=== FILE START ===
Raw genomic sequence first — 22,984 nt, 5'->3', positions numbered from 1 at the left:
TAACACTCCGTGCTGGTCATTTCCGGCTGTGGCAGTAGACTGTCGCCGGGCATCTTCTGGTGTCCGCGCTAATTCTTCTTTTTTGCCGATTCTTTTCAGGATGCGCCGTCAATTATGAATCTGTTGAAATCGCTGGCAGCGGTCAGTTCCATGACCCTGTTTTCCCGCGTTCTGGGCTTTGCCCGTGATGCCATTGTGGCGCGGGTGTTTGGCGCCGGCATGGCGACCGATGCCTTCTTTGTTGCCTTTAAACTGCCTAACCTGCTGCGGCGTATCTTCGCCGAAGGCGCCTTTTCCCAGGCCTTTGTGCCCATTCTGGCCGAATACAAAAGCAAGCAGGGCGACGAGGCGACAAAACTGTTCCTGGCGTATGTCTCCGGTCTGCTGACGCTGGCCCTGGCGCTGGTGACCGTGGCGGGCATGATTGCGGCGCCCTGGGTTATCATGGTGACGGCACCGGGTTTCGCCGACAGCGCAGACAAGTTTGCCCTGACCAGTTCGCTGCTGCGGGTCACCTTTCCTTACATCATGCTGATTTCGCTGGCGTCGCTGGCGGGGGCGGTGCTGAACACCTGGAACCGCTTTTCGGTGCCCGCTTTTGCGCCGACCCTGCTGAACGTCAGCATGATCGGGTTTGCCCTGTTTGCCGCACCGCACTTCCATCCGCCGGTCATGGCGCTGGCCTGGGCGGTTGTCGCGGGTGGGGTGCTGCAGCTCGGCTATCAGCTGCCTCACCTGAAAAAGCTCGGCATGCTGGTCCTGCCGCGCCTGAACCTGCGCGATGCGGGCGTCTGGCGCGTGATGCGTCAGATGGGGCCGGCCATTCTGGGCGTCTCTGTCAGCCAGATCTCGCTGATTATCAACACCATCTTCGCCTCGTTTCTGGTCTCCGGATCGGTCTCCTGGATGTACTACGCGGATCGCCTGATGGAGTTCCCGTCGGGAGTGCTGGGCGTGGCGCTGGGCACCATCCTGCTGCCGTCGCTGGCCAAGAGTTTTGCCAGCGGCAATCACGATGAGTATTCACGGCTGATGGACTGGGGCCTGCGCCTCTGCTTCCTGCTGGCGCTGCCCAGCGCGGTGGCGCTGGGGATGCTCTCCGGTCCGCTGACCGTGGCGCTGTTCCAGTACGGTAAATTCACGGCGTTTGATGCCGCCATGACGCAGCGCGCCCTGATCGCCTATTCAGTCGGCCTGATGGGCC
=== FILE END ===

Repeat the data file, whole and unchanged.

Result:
Raw genomic sequence first — 22,984 nt, 5'->3', positions numbered from 1 at the left:
TAACACTCCGTGCTGGTCATTTCCGGCTGTGGCAGTAGACTGTCGCCGGGCATCTTCTGGTGTCCGCGCTAATTCTTCTTTTTTGCCGATTCTTTTCAGGATGCGCCGTCAATTATGAATCTGTTGAAATCGCTGGCAGCGGTCAGTTCCATGACCCTGTTTTCCCGCGTTCTGGGCTTTGCCCGTGATGCCATTGTGGCGCGGGTGTTTGGCGCCGGCATGGCGACCGATGCCTTCTTTGTTGCCTTTAAACTGCCTAACCTGCTGCGGCGTATCTTCGCCGAAGGCGCCTTTTCCCAGGCCTTTGTGCCCATTCTGGCCGAATACAAAAGCAAGCAGGGCGACGAGGCGACAAAACTGTTCCTGGCGTATGTCTCCGGTCTGCTGACGCTGGCCCTGGCGCTGGTGACCGTGGCGGGCATGATTGCGGCGCCCTGGGTTATCATGGTGACGGCACCGGGTTTCGCCGACAGCGCAGACAAGTTTGCCCTGACCAGTTCGCTGCTGCGGGTCACCTTTCCTTACATCATGCTGATTTCGCTGGCGTCGCTGGCGGGGGCGGTGCTGAACACCTGGAACCGCTTTTCGGTGCCCGCTTTTGCGCCGACCCTGCTGAACGTCAGCATGATCGGGTTTGCCCTGTTTGCCGCACCGCACTTCCATCCGCCGGTCATGGCGCTGGCCTGGGCGGTTGTCGCGGGTGGGGTGCTGCAGCTCGGCTATCAGCTGCCTCACCTGAAAAAGCTCGGCATGCTGGTCCTGCCGCGCCTGAACCTGCGCGATGCGGGCGTCTGGCGCGTGATGCGTCAGATGGGGCCGGCCATTCTGGGCGTCTCTGTCAGCCAGATCTCGCTGATTATCAACACCATCTTCGCCTCGTTTCTGGTCTCCGGATCGGTCTCCTGGATGTACTACGCGGATCGCCTGATGGAGTTCCCGTCGGGAGTGCTGGGCGTGGCGCTGGGCACCATCCTGCTGCCGTCGCTGGCCAAGAGTTTTGCCAGCGGCAATCACGATGAGTATTCACGGCTGATGGACTGGGGCCTGCGCCTCTGCTTCCTGCTGGCGCTGCCCAGCGCGGTGGCGCTGGGGATGCTCTCCGGTCCGCTGACCGTGGCGCTGTTCCAGTACGGTAAATTCACGGCGTTTGATGCCGCCATGACGCAGCGCGCCCTGATCGCCTATTCAGTCGGCCTGATGGGCC